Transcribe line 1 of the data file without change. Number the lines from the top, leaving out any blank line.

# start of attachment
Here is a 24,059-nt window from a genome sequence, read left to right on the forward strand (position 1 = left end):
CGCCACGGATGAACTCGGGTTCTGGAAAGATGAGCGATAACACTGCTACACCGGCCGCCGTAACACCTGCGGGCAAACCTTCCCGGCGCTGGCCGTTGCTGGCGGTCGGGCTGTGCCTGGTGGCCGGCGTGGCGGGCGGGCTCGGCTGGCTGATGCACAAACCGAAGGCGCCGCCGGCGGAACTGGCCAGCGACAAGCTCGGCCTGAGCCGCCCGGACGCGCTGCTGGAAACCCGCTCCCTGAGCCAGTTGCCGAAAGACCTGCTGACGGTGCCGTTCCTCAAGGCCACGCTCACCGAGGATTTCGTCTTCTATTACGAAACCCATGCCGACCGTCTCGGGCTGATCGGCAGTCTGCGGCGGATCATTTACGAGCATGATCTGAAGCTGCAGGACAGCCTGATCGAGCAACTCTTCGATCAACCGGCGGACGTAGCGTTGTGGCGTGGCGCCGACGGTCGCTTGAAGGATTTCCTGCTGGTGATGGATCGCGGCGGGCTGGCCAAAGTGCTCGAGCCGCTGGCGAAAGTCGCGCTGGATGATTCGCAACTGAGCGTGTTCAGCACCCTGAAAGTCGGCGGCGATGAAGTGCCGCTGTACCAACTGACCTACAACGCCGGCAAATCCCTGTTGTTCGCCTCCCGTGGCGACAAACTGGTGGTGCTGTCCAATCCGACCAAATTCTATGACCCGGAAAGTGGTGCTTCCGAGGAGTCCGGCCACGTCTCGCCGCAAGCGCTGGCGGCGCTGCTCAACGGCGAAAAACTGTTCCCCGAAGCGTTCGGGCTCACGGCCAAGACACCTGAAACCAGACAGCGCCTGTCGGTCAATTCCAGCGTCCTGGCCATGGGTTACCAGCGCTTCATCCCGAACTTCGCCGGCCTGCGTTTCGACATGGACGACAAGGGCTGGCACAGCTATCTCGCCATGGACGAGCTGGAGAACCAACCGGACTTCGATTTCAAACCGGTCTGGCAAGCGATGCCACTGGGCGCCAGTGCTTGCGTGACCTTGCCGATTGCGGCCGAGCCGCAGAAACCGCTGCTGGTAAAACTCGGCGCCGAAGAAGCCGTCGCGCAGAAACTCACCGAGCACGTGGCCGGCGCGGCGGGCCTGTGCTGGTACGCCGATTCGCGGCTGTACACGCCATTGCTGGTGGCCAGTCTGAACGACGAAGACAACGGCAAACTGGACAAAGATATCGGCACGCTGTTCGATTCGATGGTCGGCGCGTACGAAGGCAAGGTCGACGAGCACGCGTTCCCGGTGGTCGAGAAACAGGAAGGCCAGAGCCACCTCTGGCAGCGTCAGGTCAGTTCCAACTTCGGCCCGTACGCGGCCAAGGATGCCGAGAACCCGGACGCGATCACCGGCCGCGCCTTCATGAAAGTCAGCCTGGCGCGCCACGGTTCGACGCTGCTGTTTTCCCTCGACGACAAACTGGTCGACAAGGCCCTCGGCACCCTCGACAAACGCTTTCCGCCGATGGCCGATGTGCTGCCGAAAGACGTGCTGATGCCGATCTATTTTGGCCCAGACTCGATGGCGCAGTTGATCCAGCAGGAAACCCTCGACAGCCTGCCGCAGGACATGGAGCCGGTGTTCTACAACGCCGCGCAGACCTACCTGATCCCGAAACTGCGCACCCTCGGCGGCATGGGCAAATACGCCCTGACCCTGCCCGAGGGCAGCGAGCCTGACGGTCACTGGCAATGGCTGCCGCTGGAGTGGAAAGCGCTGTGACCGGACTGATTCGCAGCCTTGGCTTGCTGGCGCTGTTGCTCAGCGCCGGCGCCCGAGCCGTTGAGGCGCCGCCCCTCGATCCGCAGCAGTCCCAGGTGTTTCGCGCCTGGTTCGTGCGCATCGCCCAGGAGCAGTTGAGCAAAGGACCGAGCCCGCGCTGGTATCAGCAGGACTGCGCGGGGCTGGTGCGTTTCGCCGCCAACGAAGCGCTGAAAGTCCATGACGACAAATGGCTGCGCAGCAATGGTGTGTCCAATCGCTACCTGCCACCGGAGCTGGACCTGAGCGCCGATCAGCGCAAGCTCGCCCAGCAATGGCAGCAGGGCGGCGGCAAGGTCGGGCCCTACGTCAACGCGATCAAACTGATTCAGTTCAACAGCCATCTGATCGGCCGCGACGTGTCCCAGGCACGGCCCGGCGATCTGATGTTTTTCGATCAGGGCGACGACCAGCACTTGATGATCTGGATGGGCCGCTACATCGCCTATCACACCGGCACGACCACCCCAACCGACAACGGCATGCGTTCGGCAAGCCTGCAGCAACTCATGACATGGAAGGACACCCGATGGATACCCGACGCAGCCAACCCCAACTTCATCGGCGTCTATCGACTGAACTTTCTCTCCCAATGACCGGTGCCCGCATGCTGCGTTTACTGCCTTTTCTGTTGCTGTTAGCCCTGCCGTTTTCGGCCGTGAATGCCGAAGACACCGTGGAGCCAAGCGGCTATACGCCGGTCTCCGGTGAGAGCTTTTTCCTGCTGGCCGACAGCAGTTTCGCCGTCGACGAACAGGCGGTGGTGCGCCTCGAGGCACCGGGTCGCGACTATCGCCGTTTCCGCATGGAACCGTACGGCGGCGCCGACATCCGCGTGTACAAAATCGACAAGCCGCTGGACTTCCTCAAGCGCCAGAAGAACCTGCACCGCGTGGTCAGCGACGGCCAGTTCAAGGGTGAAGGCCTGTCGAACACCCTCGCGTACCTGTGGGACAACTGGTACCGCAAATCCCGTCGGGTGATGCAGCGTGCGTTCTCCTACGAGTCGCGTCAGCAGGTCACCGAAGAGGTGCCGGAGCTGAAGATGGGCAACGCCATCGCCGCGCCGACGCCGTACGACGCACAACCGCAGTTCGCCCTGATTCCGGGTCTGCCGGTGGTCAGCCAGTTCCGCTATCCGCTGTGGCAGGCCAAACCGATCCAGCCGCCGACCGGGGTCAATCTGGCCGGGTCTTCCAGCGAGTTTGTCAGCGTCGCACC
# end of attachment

Here is a 24,059-nt window from a genome sequence, read left to right on the forward strand (position 1 = left end):